Kitchen project house, Restaurant Design Associates (RDA) has worked with foodservices providers, ISS, to create a vision of the restaurant of the future.
The global industry focus group was brought together in an attempt to meet the unprecedented level of challenge facing the food and beverage industry as a result of the coronavirus pandemic. ISS asked RDA to collaborate after seeing Covid-19 Hygienic Solutions, the brochure of short-term industry solutions the distributor published in May.
The facility, depicted above, is the result of a discussion with industry leaders – including all levels of the workforce, from global operations directors to frontline workers – each with a perspective on how the temporary solutions currently in place in many catering operations may need to be adapted for the longer-term.
RDA’s design director Nick Bradley said: “Catering outlets of all descriptions and their supply chains have been left reeling from the impact of Covid-19. And so when ISS asked us if we’d like to help them imagine what post-coronavirus catering could look like, with an initial focus on a workplace setting, we jumped at the opportunity.”
The think tank compiled a range of service and hygiene solutions, including essential shopping drive-thrus, antivirus paint, hands-free equipment and menu simplification. “The final design serves as a hypothetical ‘look book’ for a number of the proposed ideas rather than a one-size-fits-all solution,” said Bradley.
The design includes a smaller regen kitchen to provide more space front-of-house for ease of social distancing, with the assumption that more facilities will rely on off-site central production facilities in line with the already-trending dark kitchen concept.
Bradley continued: “Some of the elements you’ll see on this plan are already commonplace, installed largely as quick-fix solutions as we all scrambled to reopen – for example, the array of screening and hand-sanitising stations. Others are discreet, more visually appealing, but more realistically achievable in a full refurb situation or newbuild.
“Currently, service and hygiene systems are being broadcast via garish signs and temporary protective screens, but as time goes on we anticipate that consumers will be happier with more subtle – although no less effective – measures.”
More discreet design details include the chevron-style floor which indicates the direction of flow without the need for floor stickers. The different floor colours, from light, medium to dark wood, indicates three different service routes correlating to different levels of consumer comfort.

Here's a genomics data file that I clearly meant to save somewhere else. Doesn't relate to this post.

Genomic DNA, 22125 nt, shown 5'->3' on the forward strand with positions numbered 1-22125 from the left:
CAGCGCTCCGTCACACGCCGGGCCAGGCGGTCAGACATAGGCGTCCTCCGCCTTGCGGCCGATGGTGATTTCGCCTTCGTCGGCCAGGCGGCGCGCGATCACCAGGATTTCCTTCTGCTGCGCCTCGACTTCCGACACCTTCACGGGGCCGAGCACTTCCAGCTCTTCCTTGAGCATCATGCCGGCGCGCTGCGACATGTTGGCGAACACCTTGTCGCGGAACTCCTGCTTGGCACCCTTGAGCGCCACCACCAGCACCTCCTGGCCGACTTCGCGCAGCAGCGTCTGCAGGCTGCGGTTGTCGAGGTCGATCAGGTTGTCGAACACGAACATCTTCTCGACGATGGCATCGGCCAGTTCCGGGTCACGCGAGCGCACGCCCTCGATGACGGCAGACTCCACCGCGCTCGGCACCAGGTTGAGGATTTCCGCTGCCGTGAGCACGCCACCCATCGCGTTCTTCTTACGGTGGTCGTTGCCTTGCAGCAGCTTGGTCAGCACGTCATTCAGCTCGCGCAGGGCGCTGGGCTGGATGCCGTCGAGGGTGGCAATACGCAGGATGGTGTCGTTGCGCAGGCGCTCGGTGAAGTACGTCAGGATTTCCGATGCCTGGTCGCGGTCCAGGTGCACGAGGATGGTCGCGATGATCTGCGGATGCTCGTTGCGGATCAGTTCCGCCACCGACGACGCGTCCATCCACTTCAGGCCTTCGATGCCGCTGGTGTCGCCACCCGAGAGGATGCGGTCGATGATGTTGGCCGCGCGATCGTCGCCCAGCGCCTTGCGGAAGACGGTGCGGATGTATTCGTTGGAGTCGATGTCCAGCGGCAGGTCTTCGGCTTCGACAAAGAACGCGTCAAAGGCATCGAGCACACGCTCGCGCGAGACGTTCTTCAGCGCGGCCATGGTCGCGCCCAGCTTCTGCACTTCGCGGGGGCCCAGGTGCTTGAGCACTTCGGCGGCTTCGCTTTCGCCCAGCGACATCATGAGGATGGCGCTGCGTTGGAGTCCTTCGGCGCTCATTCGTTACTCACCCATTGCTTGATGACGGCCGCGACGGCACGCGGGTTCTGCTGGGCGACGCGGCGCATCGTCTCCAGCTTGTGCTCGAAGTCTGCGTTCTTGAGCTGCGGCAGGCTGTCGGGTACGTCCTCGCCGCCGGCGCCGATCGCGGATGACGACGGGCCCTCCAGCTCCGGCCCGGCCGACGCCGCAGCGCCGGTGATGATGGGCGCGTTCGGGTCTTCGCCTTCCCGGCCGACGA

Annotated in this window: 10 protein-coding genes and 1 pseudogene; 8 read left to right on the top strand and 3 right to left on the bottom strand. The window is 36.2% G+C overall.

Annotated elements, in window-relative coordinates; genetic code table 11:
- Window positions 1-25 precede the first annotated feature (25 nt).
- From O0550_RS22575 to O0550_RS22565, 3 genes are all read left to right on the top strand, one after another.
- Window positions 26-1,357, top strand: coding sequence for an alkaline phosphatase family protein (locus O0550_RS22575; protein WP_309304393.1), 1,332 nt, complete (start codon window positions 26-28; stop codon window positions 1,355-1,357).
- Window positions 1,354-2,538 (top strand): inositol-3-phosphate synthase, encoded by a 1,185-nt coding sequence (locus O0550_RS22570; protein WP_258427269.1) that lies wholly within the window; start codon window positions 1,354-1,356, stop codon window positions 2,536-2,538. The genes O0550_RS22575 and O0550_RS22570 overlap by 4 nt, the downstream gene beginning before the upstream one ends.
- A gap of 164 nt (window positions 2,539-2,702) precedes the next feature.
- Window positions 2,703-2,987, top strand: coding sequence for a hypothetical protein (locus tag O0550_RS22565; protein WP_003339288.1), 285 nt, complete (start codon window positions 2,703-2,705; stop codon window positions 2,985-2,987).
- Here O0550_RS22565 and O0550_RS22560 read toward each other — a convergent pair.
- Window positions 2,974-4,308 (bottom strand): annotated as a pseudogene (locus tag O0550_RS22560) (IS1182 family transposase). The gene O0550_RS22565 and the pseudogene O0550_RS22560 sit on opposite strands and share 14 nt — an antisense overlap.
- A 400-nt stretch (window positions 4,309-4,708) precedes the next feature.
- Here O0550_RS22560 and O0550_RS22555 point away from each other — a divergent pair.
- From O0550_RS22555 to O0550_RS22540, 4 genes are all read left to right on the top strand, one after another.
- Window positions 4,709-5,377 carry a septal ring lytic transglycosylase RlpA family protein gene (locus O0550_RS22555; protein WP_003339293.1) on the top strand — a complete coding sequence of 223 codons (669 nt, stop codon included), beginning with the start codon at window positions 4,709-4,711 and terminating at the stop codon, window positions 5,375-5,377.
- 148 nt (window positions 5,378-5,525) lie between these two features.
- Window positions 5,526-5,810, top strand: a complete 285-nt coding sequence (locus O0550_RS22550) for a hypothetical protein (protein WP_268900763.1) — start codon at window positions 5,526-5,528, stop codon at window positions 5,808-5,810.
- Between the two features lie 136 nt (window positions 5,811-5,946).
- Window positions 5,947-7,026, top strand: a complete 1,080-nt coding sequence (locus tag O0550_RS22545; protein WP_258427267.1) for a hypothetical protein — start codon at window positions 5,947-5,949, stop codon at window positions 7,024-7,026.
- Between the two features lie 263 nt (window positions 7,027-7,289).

“The light flooring indicates an area where customers can interact with staff, choose their food from a servery and pay, while the darkest flooring section is set up with a grab and go offer and a touchscreen honesty payment system. The middle section is effectively a screened-off passageway where customers who have pre-ordered can head straight to their seats or pick up their meal at an agreed time at the service hatch,” explained Bradley.
An alternative option is that customers can use the middle route to go straight to a booth and make their order via a touchscreen, or even from their smartphone depending on the restaurant’s POS strategy. Bradley added: “Flexibility and technology were already key considerations in a number of the sectors we work in, but they’re going to become even more important post-coronavirus.”
Ultimately, he feels the industry will need to be led by consumers’ varying attitudes and comfort levels. “Our role as designers is to observe and respond to consumers’ behaviour. With coronavirus, this has become even more critical. As time goes on attitudes will undoubtedly change, but we may be dealing with a spectrum of comfort levels for a significant period of time.
“Despite the difficulties of the last 5 months, we’ve been encouraged by the collaborative attitude we’ve seen right across the food and beverage sector. We’re all hoping for an industry bounceback, and so it’s been a really positive experience to work on some solutions which will hopefully help us towards that.”
Andy Tester, foodservice director for ISS, said: “Our priority is to welcome customers back to their workplace restaurants safely. At ISS, we take great pride in creating excellent dining experiences, so have been looking at how we can ensure safety measures are robust, without detracting from the way people enjoy our food. This approach allows us to respond to our customers’ needs – at the moment there’s a huge variation in what people want from their out of home experiences and it’s our role to support those and be agile to change.”